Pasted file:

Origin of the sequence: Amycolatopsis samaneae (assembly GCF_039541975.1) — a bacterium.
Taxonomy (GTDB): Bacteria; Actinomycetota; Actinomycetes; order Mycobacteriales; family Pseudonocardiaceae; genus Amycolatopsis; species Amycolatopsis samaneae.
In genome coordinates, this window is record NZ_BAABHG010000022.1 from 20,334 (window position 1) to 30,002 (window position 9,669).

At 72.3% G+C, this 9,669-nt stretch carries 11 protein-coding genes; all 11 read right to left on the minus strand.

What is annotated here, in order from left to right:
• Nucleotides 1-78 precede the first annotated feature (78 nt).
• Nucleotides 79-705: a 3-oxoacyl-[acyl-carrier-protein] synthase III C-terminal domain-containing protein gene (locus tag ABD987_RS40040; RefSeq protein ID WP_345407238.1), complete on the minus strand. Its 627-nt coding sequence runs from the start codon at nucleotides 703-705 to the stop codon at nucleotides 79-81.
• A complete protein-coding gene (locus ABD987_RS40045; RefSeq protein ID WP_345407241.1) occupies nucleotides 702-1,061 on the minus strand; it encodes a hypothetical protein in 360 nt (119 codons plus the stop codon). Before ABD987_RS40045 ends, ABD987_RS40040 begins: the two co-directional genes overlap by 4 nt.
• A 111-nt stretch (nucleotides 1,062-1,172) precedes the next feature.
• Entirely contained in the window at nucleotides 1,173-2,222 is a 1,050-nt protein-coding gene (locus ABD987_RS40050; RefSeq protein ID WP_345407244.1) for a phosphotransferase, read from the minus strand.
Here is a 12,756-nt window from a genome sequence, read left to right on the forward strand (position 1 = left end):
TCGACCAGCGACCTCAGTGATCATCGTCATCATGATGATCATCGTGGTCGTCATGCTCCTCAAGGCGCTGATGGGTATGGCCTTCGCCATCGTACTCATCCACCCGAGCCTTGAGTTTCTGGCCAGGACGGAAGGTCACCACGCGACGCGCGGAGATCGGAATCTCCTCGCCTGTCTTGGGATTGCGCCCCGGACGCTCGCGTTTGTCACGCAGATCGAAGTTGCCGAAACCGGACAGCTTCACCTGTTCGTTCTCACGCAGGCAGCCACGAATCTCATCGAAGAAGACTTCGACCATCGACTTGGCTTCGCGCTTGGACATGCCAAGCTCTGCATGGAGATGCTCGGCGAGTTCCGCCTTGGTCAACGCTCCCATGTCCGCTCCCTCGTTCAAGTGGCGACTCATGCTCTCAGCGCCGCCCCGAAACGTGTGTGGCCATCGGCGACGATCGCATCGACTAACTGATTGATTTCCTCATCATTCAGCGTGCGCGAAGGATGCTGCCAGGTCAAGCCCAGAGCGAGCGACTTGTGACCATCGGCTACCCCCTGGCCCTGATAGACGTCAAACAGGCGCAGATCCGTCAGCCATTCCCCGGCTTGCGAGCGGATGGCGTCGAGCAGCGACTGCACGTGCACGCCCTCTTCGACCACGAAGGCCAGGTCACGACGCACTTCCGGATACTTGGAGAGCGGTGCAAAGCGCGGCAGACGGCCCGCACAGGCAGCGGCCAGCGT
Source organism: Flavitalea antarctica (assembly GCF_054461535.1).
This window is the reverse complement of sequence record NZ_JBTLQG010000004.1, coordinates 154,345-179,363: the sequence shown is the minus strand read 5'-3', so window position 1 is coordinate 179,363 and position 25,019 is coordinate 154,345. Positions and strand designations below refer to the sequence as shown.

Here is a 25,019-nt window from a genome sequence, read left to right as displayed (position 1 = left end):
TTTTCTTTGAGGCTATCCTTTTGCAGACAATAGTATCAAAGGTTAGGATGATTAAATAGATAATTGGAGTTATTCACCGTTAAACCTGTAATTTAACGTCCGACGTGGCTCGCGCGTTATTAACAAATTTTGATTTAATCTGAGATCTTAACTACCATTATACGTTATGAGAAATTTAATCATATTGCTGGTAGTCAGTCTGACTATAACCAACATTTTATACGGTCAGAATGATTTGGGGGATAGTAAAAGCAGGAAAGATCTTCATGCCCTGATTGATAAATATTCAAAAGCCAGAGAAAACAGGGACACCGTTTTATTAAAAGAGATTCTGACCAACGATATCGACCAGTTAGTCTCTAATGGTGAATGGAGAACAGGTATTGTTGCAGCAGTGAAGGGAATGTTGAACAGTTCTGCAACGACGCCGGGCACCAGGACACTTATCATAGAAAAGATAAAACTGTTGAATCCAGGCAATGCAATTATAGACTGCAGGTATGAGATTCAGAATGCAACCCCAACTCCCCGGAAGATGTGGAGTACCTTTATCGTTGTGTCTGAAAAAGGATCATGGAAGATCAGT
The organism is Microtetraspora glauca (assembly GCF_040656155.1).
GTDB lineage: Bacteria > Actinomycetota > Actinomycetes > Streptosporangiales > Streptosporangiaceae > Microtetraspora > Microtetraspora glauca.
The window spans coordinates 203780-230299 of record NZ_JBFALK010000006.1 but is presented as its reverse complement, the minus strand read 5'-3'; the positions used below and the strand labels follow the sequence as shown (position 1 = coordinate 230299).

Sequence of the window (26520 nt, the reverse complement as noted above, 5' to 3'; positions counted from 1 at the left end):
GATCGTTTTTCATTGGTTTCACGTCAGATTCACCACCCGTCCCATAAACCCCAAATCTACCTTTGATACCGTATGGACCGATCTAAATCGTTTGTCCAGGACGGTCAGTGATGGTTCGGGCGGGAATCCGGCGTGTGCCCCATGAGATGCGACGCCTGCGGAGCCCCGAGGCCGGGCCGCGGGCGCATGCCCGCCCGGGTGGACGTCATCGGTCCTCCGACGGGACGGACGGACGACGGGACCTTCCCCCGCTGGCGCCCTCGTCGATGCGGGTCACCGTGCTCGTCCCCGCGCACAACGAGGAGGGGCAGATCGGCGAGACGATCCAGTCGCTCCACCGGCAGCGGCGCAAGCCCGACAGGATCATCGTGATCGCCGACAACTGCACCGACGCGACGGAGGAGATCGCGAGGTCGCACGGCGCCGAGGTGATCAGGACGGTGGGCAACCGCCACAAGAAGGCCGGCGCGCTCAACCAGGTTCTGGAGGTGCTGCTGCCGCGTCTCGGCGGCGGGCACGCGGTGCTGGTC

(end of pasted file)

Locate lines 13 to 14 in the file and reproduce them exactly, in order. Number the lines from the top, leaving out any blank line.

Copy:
Source organism: Flavitalea antarctica (assembly GCF_054461535.1).
This window is the reverse complement of sequence record NZ_JBTLQG010000004.1, coordinates 154,345-179,363: the sequence shown is the minus strand read 5'-3', so window position 1 is coordinate 179,363 and position 25,019 is coordinate 154,345. Positions and strand designations below refer to the sequence as shown.